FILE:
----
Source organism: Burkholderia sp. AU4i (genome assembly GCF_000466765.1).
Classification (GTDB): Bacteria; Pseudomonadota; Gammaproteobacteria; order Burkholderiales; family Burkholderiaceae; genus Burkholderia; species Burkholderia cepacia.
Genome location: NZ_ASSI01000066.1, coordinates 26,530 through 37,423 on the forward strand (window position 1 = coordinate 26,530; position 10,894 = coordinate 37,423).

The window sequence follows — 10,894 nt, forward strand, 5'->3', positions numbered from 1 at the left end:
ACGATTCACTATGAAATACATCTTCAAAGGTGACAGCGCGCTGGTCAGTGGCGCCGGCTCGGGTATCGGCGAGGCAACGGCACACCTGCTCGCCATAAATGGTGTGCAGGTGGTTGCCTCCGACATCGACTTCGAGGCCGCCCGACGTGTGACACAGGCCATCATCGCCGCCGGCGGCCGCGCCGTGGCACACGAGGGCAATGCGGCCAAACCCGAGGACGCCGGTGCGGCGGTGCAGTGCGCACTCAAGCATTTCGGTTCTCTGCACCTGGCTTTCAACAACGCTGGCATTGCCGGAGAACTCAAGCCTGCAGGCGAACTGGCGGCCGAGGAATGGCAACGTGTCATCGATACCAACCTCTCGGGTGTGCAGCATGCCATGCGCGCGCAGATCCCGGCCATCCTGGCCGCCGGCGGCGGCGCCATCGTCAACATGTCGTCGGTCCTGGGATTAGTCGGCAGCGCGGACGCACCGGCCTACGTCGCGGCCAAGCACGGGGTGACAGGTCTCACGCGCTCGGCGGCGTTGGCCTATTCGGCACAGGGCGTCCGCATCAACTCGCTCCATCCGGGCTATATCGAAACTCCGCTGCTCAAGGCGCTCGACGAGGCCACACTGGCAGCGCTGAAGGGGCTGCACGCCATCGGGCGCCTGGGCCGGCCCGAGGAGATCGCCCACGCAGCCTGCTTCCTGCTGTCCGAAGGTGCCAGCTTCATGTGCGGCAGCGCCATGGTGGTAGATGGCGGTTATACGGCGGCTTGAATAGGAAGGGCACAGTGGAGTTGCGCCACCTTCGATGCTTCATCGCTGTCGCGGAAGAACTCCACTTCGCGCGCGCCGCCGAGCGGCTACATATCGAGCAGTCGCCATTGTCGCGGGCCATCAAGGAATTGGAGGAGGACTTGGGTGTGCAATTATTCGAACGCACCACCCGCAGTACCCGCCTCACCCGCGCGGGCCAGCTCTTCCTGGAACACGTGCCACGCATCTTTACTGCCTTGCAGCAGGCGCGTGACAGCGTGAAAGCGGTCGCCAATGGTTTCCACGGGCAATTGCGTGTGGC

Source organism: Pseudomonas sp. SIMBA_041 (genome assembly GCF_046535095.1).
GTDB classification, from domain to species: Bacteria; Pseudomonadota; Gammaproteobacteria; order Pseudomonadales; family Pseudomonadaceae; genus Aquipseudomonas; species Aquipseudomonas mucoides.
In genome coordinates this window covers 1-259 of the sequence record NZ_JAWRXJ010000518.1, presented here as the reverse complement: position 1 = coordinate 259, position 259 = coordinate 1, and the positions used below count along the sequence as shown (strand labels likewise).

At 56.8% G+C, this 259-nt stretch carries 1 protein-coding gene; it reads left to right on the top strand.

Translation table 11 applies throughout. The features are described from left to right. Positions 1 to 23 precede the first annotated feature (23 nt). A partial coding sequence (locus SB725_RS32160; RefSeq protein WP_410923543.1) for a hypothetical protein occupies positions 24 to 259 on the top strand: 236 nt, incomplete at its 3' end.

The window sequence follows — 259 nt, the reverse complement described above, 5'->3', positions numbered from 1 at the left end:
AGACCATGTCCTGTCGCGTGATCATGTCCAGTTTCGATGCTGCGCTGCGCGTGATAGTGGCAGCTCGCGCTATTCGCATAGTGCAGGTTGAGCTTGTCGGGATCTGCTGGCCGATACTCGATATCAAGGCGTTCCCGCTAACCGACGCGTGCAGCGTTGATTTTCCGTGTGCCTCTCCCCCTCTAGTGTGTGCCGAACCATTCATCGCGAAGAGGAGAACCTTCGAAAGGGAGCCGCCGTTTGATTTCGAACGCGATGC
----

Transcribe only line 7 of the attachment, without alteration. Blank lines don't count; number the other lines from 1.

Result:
GTDB classification, from domain to species: Bacteria; Pseudomonadota; Gammaproteobacteria; order Pseudomonadales; family Pseudomonadaceae; genus Aquipseudomonas; species Aquipseudomonas mucoides.